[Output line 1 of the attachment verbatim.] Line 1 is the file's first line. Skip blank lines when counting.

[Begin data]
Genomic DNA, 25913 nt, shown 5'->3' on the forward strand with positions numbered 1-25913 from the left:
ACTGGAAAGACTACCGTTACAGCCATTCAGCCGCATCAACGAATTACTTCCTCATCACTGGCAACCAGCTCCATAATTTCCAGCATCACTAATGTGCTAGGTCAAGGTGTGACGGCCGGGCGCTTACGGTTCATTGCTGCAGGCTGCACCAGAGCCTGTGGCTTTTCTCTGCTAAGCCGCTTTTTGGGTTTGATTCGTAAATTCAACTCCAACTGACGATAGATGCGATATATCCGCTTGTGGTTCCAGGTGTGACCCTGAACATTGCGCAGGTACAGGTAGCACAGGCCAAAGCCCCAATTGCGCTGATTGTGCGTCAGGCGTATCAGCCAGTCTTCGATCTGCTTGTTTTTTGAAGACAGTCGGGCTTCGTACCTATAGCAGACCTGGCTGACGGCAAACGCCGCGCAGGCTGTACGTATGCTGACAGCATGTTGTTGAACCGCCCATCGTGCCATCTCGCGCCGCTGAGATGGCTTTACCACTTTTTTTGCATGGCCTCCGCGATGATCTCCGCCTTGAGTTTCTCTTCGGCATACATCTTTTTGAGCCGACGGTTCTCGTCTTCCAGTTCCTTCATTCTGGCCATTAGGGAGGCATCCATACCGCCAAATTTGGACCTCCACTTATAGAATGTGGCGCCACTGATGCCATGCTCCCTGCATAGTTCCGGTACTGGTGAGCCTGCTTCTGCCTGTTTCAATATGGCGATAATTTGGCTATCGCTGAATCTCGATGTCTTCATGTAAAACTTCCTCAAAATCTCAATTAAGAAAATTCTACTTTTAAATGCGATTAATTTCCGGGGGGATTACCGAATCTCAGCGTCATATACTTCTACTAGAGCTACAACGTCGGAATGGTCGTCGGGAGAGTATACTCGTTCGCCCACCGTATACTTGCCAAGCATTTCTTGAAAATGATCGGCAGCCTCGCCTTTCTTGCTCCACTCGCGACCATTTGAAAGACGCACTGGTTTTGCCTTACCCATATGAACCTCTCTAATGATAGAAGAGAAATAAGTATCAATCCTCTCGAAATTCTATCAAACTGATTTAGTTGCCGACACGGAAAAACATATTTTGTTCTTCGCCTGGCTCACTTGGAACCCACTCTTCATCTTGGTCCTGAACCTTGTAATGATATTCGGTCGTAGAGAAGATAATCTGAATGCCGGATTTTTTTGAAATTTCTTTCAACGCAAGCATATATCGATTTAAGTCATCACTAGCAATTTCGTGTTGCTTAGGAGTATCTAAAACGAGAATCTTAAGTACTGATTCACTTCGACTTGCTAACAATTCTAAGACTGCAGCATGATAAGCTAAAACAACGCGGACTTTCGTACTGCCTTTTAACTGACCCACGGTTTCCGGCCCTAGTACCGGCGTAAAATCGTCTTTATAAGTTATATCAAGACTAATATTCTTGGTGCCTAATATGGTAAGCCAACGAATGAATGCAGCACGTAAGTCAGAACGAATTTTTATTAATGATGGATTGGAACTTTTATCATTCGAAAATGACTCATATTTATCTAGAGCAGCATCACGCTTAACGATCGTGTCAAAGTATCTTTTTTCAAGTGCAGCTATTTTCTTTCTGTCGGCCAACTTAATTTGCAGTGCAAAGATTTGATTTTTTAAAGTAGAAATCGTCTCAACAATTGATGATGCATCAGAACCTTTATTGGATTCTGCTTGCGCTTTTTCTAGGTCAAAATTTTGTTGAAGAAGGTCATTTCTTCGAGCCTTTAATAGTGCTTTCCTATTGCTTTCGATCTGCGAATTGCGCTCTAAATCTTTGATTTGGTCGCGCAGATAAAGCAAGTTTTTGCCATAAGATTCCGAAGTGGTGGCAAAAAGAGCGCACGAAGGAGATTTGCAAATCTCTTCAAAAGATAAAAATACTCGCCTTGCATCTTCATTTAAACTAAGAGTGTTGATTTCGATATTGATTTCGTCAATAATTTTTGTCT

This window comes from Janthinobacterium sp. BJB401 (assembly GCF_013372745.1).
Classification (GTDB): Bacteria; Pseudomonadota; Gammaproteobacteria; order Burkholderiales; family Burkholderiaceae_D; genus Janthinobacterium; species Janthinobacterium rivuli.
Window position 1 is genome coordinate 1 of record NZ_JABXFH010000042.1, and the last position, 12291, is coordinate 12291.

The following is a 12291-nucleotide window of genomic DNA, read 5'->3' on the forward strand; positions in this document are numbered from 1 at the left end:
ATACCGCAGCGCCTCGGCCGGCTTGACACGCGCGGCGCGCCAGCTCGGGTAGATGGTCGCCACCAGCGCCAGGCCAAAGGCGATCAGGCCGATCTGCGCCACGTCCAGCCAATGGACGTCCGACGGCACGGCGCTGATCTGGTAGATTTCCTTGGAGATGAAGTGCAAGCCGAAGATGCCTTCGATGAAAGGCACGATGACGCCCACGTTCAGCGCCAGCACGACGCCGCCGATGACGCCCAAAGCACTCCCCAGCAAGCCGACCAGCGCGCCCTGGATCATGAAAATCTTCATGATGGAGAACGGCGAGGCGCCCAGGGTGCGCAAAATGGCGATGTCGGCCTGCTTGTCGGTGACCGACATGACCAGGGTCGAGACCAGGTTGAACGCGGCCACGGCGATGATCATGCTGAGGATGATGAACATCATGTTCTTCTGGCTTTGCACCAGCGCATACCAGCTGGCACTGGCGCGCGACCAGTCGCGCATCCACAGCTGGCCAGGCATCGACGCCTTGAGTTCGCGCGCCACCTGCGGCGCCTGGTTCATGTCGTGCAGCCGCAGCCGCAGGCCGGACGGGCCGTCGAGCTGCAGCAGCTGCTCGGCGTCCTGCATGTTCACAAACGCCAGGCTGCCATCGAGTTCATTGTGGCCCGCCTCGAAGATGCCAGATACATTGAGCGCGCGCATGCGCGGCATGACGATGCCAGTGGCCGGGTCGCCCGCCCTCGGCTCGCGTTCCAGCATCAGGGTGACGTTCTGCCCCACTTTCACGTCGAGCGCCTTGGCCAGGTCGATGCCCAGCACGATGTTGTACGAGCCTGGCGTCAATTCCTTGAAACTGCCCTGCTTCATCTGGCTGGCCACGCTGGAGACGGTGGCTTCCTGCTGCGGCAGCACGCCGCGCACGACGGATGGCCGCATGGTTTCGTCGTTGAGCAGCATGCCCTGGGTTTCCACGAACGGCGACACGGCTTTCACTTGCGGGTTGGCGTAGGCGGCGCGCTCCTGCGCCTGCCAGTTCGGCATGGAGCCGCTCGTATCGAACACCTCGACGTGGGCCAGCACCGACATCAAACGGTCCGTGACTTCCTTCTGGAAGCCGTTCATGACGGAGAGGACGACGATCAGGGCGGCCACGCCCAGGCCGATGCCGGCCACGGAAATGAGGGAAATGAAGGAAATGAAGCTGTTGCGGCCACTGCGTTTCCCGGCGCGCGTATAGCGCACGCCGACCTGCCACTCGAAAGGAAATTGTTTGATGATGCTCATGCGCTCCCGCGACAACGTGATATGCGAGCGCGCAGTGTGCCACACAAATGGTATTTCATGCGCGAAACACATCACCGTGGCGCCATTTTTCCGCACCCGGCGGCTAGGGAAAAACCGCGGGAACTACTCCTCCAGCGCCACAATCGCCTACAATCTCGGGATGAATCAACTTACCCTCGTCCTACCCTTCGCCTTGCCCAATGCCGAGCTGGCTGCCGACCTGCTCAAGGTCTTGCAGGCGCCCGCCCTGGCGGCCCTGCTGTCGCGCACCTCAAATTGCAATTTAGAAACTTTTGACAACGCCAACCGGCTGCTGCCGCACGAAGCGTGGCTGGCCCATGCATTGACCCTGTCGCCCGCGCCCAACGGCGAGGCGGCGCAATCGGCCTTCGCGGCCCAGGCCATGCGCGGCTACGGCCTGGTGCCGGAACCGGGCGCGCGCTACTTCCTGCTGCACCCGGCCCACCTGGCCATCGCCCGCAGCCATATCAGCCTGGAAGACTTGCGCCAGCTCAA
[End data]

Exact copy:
Genomic DNA, 25913 nt, shown 5'->3' on the forward strand with positions numbered 1-25913 from the left: